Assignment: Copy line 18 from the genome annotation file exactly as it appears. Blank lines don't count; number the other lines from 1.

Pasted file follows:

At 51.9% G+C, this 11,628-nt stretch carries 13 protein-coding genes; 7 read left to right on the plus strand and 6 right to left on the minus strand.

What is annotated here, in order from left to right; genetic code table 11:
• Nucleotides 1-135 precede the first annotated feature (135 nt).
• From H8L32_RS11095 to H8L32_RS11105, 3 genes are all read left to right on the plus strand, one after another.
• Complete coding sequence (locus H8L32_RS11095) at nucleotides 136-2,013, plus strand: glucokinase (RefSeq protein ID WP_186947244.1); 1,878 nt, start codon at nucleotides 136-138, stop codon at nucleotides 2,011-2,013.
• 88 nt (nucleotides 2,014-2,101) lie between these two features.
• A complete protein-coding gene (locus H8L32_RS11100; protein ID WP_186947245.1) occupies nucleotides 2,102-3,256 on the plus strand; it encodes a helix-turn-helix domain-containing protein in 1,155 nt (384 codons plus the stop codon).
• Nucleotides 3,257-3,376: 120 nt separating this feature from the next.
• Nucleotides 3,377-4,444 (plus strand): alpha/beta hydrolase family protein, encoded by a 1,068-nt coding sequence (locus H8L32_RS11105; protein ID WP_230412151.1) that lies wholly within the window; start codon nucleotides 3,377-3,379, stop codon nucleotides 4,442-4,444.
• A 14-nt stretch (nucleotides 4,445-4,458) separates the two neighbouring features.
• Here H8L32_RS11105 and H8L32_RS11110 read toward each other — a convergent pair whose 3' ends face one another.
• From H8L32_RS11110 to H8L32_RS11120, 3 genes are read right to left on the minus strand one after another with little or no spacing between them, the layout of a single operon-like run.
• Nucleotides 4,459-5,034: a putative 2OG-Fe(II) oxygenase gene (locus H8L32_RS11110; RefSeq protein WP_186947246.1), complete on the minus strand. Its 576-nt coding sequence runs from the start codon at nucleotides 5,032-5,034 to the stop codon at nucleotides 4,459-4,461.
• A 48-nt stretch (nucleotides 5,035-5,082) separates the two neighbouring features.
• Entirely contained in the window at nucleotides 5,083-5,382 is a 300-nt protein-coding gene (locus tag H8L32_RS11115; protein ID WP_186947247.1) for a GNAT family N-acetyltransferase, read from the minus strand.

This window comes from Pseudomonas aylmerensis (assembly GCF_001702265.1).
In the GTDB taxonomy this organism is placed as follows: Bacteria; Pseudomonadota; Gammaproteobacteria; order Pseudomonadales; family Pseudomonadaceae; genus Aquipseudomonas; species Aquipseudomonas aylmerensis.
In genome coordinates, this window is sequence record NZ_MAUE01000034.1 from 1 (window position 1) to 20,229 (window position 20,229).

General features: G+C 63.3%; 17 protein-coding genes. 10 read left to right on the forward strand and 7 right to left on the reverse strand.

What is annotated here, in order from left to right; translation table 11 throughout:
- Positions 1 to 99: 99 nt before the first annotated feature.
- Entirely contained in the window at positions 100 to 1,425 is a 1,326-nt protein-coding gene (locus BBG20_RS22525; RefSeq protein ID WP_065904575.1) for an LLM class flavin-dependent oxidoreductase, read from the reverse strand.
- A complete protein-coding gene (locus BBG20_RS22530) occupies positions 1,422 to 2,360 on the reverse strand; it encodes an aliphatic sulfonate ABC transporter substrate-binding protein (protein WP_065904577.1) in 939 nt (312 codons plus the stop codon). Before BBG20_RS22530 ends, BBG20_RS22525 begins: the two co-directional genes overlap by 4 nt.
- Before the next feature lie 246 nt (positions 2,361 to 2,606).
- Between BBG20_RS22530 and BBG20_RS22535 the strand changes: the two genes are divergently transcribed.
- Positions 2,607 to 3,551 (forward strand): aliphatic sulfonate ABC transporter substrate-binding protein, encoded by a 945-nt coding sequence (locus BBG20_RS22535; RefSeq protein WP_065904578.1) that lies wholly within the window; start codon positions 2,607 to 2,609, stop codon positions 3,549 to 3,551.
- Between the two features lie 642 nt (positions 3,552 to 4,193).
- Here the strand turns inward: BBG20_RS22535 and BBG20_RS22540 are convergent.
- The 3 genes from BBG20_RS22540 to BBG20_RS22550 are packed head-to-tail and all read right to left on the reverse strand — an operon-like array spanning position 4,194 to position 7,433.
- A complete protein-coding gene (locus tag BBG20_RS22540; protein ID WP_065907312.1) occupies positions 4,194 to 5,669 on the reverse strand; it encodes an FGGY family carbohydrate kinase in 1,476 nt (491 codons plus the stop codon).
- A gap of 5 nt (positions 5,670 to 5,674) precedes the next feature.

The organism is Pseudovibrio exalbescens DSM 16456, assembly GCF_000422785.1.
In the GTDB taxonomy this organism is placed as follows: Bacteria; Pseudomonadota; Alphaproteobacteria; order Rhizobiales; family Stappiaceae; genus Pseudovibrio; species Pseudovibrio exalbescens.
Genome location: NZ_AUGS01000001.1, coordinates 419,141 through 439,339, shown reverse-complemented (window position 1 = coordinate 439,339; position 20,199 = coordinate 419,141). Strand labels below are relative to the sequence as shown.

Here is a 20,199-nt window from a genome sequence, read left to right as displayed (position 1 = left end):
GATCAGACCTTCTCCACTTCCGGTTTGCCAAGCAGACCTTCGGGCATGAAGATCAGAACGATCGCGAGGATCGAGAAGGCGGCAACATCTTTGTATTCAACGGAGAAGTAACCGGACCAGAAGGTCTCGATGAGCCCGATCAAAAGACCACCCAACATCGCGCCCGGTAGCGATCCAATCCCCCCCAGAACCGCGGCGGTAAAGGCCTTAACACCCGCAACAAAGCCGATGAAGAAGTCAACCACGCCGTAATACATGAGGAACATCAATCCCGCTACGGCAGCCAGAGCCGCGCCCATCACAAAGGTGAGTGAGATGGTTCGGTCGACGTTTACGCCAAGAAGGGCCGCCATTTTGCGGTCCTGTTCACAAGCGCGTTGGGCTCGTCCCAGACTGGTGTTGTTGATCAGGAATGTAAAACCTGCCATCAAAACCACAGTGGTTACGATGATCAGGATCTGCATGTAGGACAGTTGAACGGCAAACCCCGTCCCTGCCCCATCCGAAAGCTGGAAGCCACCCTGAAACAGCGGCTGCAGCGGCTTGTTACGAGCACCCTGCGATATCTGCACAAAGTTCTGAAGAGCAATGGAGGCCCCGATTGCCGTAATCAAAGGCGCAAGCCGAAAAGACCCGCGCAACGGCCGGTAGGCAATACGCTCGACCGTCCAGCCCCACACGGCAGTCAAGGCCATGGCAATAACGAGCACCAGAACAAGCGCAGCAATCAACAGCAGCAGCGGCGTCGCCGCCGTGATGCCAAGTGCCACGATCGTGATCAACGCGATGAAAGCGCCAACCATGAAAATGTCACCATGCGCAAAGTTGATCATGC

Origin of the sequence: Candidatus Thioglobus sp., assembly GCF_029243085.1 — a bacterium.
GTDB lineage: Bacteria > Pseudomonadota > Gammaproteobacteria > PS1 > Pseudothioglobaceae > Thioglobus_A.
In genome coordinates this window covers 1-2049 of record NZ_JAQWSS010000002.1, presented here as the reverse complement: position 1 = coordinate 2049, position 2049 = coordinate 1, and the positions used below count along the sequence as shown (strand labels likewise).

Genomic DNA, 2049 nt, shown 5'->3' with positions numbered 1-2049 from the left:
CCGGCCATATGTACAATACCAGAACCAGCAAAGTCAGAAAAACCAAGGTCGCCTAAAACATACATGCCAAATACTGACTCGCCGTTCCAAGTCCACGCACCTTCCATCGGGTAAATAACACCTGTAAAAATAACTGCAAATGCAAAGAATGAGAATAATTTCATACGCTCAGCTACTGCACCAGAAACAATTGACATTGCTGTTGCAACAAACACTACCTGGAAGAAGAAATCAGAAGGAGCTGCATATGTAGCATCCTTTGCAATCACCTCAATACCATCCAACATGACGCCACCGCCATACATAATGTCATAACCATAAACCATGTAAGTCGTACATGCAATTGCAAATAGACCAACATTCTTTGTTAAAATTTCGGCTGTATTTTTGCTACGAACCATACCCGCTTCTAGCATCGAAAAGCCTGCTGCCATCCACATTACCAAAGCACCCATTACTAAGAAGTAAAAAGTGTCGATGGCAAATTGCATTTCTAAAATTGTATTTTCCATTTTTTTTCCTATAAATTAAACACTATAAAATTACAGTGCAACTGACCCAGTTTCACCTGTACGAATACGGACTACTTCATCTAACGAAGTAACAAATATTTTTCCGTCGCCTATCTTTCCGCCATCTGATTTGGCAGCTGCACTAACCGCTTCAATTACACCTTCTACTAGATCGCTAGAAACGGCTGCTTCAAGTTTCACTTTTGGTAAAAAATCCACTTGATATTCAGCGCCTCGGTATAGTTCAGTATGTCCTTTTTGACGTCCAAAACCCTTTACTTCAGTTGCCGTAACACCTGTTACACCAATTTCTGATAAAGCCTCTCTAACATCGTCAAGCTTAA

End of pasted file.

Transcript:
In genome coordinates, this window is sequence record NZ_MAUE01000034.1 from 1 (window position 1) to 20,229 (window position 20,229).